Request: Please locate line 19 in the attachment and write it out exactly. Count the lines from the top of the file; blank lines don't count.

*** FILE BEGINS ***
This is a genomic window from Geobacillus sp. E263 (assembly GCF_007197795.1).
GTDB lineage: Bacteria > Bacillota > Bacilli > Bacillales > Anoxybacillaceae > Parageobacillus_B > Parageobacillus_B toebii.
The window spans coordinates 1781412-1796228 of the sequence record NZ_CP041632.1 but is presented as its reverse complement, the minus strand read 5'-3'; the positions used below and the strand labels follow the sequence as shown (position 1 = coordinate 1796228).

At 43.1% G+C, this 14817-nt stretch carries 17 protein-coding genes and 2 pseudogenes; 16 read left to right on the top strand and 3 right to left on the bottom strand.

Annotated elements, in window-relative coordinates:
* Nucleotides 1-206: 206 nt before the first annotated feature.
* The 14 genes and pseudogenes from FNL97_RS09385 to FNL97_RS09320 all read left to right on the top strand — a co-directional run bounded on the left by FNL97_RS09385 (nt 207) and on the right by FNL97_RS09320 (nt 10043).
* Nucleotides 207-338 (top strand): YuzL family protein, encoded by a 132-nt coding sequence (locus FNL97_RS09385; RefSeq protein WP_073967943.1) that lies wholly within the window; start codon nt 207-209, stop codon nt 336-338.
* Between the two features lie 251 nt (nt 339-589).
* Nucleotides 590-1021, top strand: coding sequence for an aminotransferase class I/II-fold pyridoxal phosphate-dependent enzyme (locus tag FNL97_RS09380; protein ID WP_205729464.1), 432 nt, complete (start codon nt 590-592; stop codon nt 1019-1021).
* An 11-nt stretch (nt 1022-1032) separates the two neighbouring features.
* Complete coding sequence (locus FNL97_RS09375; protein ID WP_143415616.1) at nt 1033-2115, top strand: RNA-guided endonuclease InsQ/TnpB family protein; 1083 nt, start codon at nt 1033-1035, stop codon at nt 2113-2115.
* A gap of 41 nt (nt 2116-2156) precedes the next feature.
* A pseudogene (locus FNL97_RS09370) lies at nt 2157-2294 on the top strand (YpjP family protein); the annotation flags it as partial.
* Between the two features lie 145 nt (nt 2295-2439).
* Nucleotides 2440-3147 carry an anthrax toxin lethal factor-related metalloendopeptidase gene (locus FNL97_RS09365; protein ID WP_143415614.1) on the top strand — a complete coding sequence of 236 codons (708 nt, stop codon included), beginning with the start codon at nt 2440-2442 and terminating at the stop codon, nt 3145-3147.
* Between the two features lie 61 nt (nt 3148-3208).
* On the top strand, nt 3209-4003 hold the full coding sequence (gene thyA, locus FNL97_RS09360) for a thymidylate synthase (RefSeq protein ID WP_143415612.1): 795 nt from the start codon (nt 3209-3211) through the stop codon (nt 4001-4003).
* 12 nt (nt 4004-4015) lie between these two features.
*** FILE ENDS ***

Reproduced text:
* 12 nt (nt 4004-4015) lie between these two features.